Thursday, July 30, 2009
All this jubilation has caused me to begin to perform a behaviour that is out of character for me. It feels different from my normal long term, more savings = more investment = more dividends = more investment strategy but lately I've been letting the dividend tap run into my line of credit. That's right, I've been taking the money from dividends and interest that builds up in our investment account and using it to chip away at our investment line of credit.
Maybe it is the fact that stocks seem to go up everyday and therefore they get less attractive to me, or maybe it is because I like what it does to our net worth statement, but I'm going with my gut on this one for the time being. It's boring, it's conservative, but it feels good to reduce debt a little bit at a time.
Wednesday, July 22, 2009
I'm not really sure what happened but the old themoneygardener.blogspot address is no longer redirecting to the new themoneygardener.com site. Also as of July 9 or so our feed was not updating regularly.
Please update your bookmarks to the new domain name and re-subscribe to the feed. The feed seems to be updating now. Hopefully this will resolve the problem.
Also bloggers and other linksters.....I would appreciate it if you would update your link to the moneygardener to the new .com address at http://themoneygardener.com.
Thank you for reading the moneygardener.
You just reported an earnings increase of 7.5% amid one of most difficult Canadian retail operating environments in a long time. How about throwing shareholders a bone and giving them a little boost to the dividend?
The quickly growing Canadian drugstore chain's dividend has been the same 21.5 cents per share since the first quarter of 2008. The company is paying out a modest 33% of earnings and the stock yields 1.8%. Could Shoppers being hoarding cash for a take over of some kind? Either way, I would urge them to continue to raise the dividend on a regular basis, to not only reward current shareholders, but to build themselves a history of strength through dividend growth. A lot of investors, whether looking into the past or the future, like to see regular dividend increases and view the incremental hikes as a sign of stability.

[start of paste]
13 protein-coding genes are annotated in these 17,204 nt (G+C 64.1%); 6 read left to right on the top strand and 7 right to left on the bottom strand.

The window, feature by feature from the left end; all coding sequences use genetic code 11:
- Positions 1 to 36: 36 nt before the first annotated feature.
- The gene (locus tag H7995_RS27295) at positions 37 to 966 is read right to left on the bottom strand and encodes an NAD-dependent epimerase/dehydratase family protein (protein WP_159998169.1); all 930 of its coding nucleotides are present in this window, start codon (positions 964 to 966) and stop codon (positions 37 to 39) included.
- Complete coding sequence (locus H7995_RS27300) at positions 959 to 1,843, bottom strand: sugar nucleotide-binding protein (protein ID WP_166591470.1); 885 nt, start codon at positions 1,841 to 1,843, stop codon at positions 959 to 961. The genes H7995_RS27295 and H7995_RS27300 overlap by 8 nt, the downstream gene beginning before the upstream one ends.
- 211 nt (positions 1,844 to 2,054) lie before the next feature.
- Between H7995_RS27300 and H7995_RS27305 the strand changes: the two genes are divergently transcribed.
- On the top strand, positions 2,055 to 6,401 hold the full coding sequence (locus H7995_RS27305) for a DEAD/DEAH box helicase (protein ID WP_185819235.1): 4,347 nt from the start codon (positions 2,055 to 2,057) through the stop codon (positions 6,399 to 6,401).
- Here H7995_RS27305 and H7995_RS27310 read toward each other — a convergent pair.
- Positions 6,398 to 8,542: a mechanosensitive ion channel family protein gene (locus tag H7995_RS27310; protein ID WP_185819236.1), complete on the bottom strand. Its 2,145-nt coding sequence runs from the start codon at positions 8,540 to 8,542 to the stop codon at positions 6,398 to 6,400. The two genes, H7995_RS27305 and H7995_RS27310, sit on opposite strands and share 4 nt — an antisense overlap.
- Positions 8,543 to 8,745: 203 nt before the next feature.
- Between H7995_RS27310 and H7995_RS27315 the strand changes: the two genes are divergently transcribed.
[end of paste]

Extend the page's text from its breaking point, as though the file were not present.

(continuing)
Shoppers has raised their dividend regularly since 2005 and is now at risk of paying out an equivalent amount in 8 straight quarters. This would mean that if they don't raise in November despite recent growth in earnings, Shoppers would essentially pay out the same dividend in 2008 and 2009. What a shame, especially for a firm that I included as part of my future of Canadian dividend growth along with Rogers Communications (RCI.B) and Tim Hortons (THI).
Tuesday, July 21, 2009
- Recent results from companies like Caterpillar (CAT), CN Rail (CNI/CNR), and others showed positive signals of stabilization of the economy as well as a pick up in emerging economies.
- Many companies are really blowing away analyst earnings estimates including industrials and technology firms. Forward earnings guidance is also being raised.
- The S&P 500 index is up 42% from its March lows
- New economic estimates are indicating growth is right around the corner and the recession has ended.
- Funny thing is that earnings coming in 'not as bad' is almost always attributed to cost cutting, which can't go on forever.
- Earnings are beating estimates, but have you noticed how low estimates are? For example Caterpillar's second quarter profit was down a whopping 66% from last year.
- Unemployment continues to ramp up in the US and Canada and some estimates are indicating that jobless rate could top 10% soon.
- The market is getting sick of 'not as bad' and 'stabilization' and is now searching for more in the form of growth, which may or may not come as quickly as Mr.Market wants.
Interesting stock moves lately:
- Caterpillar (CAT) up 24% in the last five days
- IBM (IBM) up 12% in the last five days
- CSX Corporation (CSX) up 11% in the last five days
Monday, July 20, 2009
For Canadians as whole household net worth dropped 6.2% in 2008. Our net worth dropped by pretty much that exact percentage during calendar 2008; I guess that makes us average. We live in Brantford, Ontario. In Calgary, Alberta net worths actually dropped on average by 12.3% and in Vancouver wealth dropped by only 3.1%.
Vancouver real estate prices are holding up pretty well making them the richest Canadians with an average net worth of $575,826 per household versus Calgary's $569,926 and Ontario's $354,968. British Columbians are also piling back into the stock market faster than elsewhere while Quebecers and Ontarians are socking money away in safe places.
Wednesday, July 15, 2009